The academic system in Sweden

      In the Swedish university system only one subject is studied at a time. Students wanting a degree in Mathematics and Physics, for instance, first study Mathematics for one or two years and then Physics for about the same period of time.
      Swedish universities utilise a system of credits for studies at undergraduate and graduate levels. One credit corresponds to one week's full-time study (approximately 40 study hours per week, including a varying number of lectures and classes). One academic semester comprises 20 weeks = 20 credits. Most undergraduate study programmes require a minimum of 6 semesters, viz. three academic years, corresponding to 120 credits. Basic single subject courses are often one-semester courses of 20 credits, although some are shorter. Such 20-credit courses (A-level) can usually be extended and supplemented to 40 (B-level), 60 (C-level), and even 80 (D-level) credits. As a full-time student, you can combine short single courses (e.g. 5-credits) to form a study programme corresponding to a maximum of 20 credits per semester.
      The Bachelor's degree comprises 120 credits, of which 60 credits should be taken in one major subj ect. The Master's degree comprises 160 credits with at least 80 credits in the major subject. A Doctorate requires a minimum of 4 years' study on top of a Bachelor's degree. One Swedish credit corresponds to 0.75 US-credits or 1.5 ECTS-credits.

Umea University

      The University was established in 1965 and has now some 24 000 students; a growing number of these are foreign students. There are five major faculties:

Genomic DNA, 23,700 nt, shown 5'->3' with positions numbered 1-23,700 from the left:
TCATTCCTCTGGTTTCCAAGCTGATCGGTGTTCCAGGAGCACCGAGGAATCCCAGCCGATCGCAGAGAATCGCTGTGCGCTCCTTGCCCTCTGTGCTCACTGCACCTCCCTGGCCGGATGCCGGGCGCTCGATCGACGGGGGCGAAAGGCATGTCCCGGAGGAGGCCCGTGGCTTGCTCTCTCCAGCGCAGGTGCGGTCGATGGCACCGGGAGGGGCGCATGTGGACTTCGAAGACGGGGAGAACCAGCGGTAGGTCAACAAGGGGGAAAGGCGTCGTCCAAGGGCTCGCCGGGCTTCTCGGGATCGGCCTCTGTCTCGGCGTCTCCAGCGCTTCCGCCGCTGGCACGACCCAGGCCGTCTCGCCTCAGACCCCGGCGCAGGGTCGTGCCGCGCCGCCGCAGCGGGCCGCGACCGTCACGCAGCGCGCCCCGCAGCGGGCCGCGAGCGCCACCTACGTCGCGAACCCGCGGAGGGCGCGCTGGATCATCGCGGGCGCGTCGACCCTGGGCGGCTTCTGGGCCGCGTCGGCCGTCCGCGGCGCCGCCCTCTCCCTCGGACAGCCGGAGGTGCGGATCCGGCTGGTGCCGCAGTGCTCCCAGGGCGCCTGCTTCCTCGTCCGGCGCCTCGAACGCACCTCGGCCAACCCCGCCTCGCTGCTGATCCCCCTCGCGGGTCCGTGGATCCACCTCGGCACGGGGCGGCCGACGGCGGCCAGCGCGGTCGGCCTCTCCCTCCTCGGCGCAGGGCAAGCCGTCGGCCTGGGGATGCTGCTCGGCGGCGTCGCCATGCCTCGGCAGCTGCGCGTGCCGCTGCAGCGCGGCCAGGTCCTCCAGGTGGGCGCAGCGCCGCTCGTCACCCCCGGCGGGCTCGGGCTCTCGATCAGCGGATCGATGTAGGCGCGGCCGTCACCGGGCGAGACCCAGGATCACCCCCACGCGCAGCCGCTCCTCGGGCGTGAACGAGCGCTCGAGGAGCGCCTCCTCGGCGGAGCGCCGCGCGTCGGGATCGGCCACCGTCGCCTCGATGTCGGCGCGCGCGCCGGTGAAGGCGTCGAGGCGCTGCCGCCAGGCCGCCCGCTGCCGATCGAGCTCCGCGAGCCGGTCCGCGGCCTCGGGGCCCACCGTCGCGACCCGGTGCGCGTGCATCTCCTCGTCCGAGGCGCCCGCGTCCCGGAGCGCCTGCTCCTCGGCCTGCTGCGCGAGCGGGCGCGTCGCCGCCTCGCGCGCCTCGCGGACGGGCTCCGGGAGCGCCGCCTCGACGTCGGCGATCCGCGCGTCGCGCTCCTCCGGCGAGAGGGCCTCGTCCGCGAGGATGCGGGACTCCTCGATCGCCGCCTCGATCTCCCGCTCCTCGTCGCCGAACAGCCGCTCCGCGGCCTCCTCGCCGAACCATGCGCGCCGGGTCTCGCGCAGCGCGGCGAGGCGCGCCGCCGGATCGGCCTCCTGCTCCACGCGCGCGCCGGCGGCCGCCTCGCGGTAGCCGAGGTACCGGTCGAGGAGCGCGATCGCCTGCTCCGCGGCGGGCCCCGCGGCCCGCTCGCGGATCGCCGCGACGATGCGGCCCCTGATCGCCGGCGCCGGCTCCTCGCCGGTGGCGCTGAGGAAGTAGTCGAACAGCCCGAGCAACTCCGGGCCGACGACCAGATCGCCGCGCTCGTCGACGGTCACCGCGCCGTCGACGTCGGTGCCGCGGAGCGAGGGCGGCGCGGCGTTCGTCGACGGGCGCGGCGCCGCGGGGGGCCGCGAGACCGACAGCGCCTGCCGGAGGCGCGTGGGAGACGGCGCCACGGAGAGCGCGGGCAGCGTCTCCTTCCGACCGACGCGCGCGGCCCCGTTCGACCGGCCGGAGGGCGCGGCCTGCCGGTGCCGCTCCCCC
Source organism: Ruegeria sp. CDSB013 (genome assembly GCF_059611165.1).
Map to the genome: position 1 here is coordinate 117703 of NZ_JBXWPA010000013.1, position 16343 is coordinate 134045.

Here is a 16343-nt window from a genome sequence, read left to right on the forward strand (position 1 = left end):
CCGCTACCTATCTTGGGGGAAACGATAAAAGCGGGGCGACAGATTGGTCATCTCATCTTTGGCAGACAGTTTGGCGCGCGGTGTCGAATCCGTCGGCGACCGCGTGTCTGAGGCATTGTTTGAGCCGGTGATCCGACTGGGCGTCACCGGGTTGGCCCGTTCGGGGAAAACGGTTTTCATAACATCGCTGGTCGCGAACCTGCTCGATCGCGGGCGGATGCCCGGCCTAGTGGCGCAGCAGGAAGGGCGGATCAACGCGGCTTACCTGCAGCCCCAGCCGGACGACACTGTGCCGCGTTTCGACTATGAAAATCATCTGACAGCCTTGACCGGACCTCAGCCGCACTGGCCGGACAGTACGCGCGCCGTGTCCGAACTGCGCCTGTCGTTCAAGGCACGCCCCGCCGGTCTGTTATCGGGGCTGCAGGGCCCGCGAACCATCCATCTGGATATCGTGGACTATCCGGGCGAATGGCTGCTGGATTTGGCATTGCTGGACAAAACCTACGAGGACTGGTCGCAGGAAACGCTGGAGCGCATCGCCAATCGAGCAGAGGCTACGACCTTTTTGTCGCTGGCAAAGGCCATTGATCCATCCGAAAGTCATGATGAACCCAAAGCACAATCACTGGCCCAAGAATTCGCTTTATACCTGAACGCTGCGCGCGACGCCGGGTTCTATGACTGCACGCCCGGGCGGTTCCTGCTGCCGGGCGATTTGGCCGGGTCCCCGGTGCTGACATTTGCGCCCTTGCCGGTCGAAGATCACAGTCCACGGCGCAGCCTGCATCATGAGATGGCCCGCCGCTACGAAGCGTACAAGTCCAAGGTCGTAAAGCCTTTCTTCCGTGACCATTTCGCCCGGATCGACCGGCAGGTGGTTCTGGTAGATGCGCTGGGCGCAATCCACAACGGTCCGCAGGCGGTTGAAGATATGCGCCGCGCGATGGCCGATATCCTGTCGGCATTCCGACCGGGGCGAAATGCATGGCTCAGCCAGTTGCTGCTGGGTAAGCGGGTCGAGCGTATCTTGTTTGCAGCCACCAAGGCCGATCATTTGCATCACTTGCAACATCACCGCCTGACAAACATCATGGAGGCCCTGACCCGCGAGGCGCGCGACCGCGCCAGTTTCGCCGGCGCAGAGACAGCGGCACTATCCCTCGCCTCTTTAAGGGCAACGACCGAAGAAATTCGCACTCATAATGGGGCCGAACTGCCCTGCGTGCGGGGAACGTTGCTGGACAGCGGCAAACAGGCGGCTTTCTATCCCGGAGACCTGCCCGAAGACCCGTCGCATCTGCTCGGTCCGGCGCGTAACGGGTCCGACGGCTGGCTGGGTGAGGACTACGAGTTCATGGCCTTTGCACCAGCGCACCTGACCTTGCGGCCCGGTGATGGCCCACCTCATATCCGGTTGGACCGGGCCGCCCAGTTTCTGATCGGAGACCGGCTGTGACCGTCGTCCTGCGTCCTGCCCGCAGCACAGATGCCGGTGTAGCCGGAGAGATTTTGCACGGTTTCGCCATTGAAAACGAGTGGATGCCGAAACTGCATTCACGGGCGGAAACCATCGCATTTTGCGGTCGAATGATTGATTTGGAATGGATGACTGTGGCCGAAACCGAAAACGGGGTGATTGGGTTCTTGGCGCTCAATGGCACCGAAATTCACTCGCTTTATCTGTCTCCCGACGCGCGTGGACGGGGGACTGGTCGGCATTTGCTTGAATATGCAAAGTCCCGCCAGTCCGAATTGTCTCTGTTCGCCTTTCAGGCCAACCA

• Arts,
  • Science and Technology,
  • Medicine and Odontology,
  • Social Sciences,
  • Teacher Education.
          Also incorporated are the College of Fine Arts, the College of Design, Umea School of Environmental Studies, the Umea Institute of Technology, and the School of Business and Economics. There are 60 departments and 235 professors, served by an academic staff of 3 700. Umea University offers a broad spectrum of research, from modern languages to medicine and natural sciences. Umea is known particularly for its concentration on research into Molecular Biology, Behavioural Science, Economics and Business Administration, Environmental Studies, Computer Science and Sports.
          Our campus area affords an excellent environment for both study and leisure. Most departments are located on campus, with student accommodation nearby. At the heart of the campus is the Universum building, housing a wide variety of amenities such as restaurants, student counselling office, media and information service, the student union centre Corona, one of the student union offices, health clinic, book shop, hairdresser, convenience shop, university souvenir shop, minibank and pub.
          Nearby, students and staff have their own sports and swimming hall with a training and exercise track.
          Thanks to our participation in various extensive programmes such as ERASMUS-SOCRATES and NORDPLUS within Europe, as well as bilateral programmes with universities in several other countries, including Canada, Australia, Russia and the USA, Umea University draws students from many different parts of the world. Foreign students are also attracted to our university by the many high-level courses that are given in English.
          The academic life style of our university is relaxed and friendly. The dress code is informal and the staff/ student relationship is non authoritarian and democratic. It is not unusual to see students and teacher enjoying a cup of coffee together during a break. Another aspect of this democratic attitude is the emphasis placed on the students being independent in their work and taking responsibility for the quality of their learning.


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